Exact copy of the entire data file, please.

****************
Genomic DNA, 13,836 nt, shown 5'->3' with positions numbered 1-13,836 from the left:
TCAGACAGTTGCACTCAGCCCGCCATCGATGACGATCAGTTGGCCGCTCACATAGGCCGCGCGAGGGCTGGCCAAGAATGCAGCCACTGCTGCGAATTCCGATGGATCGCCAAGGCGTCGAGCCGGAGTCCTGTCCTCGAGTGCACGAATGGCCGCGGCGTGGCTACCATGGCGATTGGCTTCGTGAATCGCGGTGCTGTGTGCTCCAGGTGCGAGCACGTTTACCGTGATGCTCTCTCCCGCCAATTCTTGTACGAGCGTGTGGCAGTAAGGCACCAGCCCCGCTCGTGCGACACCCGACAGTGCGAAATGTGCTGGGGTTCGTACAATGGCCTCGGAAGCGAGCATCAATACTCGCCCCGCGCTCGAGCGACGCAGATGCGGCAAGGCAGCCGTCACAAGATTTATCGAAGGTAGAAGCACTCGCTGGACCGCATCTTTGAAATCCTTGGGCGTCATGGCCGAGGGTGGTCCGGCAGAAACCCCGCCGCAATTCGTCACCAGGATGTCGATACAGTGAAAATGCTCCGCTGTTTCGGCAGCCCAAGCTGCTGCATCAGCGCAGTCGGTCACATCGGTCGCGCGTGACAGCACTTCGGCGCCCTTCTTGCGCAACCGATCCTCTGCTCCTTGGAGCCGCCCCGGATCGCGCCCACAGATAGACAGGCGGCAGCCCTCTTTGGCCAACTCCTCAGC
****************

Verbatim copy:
Genomic DNA, 13,836 nt, shown 5'->3' with positions numbered 1-13,836 from the left:
TCAGACAGTTGCACTCAGCCCGCCATCGATGACGATCAGTTGGCCGCTCACATAGGCCGCGCGAGGGCTGGCCAAGAATGCAGCCACTGCTGCGAATTCCGATGGATCGCCAAGGCGTCGAGCCGGAGTCCTGTCCTCGAGTGCACGAATGGCCGCGGCGTGGCTACCATGGCGATTGGCTTCGTGAATCGCGGTGCTGTGTGCTCCAGGTGCGAGCACGTTTACCGTGATGCTCTCTCCCGCCAATTCTTGTACGAGCGTGTGGCAGTAAGGCACCAGCCCCGCTCGTGCGACACCCGACAGTGCGAAATGTGCTGGGGTTCGTACAATGGCCTCGGAAGCGAGCATCAATACTCGCCCCGCGCTCGAGCGACGCAGATGCGGCAAGGCAGCCGTCACAAGATTTATCGAAGGTAGAAGCACTCGCTGGACCGCATCTTTGAAATCCTTGGGCGTCATGGCCGAGGGTGGTCCGGCAGAAACCCCGCCGCAATTCGTCACCAGGATGTCGATACAGTGAAAATGCTCCGCTGTTTCGGCAGCCCAAGCTGCTGCATCAGCGCAGTCGGTCACATCGGTCGCGCGTGACAGCACTTCGGCGCCCTTCTTGCGCAACCGATCCTCTGCTCCTTGGAGCCGCCCCGGATCGCGCCCACAGATAGACAGGCGGCAGCCCTCTTTGGCCAACTCCTCAGC